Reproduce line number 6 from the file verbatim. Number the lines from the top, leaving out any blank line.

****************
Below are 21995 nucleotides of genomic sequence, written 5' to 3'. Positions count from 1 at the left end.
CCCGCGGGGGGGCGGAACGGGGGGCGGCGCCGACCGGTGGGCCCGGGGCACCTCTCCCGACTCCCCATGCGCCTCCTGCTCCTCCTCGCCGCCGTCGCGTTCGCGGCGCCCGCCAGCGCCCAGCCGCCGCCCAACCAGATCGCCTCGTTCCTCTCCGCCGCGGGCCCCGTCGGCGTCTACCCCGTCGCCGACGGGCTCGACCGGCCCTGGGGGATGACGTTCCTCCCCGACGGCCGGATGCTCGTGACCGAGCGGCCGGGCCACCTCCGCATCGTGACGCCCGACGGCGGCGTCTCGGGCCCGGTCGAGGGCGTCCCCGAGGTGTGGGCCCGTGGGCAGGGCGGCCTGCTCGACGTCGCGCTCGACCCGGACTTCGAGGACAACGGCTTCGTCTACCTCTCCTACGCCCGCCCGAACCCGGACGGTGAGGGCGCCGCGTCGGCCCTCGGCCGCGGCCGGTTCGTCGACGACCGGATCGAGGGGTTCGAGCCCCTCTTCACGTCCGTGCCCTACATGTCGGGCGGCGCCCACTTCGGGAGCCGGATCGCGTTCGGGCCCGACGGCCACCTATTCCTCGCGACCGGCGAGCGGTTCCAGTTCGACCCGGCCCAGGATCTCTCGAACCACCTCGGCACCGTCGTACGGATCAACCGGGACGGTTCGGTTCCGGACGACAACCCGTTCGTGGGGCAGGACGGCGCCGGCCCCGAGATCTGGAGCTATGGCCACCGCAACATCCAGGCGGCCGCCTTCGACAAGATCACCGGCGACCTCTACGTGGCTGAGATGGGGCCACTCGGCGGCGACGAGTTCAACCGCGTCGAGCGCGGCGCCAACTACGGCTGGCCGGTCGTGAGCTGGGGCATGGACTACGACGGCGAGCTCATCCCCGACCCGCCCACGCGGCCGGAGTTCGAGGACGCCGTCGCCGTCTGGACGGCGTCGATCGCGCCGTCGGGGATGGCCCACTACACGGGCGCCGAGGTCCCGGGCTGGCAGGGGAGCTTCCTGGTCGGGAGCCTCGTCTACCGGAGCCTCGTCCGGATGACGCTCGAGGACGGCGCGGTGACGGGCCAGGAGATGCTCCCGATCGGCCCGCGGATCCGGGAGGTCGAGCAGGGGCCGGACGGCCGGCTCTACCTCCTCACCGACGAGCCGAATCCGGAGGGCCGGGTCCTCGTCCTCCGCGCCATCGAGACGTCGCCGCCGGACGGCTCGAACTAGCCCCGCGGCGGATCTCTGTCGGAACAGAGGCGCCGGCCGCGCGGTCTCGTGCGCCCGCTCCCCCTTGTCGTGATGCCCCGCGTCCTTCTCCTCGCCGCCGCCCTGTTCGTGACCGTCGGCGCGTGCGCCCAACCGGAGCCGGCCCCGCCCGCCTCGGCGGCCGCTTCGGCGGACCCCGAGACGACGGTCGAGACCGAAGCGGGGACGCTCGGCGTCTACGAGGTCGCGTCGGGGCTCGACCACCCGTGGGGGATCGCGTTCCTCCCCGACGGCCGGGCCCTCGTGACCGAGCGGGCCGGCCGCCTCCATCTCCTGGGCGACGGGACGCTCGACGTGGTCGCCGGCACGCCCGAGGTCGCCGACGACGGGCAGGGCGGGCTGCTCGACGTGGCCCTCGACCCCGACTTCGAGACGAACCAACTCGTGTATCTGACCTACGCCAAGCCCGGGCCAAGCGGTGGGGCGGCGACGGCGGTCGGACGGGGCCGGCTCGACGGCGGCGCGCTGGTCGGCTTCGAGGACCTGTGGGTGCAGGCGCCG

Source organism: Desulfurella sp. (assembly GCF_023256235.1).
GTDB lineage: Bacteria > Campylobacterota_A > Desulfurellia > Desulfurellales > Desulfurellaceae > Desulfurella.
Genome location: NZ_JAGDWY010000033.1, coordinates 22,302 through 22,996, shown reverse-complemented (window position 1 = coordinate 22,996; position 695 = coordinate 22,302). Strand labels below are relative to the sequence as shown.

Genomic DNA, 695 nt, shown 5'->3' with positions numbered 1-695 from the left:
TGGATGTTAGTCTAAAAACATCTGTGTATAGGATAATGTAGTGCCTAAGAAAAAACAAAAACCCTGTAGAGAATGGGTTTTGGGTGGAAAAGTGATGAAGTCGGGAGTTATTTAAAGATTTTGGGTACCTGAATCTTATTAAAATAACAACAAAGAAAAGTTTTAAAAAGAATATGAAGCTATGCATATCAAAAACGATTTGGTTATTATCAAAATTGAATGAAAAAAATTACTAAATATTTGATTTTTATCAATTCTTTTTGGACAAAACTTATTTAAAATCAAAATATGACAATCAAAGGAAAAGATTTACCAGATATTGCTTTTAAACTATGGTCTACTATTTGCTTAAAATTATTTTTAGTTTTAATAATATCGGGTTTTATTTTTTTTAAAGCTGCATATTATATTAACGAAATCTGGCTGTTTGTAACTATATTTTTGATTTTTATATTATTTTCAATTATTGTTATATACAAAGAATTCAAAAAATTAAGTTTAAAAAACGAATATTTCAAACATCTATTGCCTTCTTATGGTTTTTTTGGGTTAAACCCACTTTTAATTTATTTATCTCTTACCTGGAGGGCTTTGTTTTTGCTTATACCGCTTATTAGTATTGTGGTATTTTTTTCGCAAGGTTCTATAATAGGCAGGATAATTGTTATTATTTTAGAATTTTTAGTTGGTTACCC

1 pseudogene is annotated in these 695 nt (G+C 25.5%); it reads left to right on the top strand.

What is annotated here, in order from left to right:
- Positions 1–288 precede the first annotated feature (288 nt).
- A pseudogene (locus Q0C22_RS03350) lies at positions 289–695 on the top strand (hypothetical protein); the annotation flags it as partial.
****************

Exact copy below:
Genomic DNA, 695 nt, shown 5'->3' with positions numbered 1-695 from the left: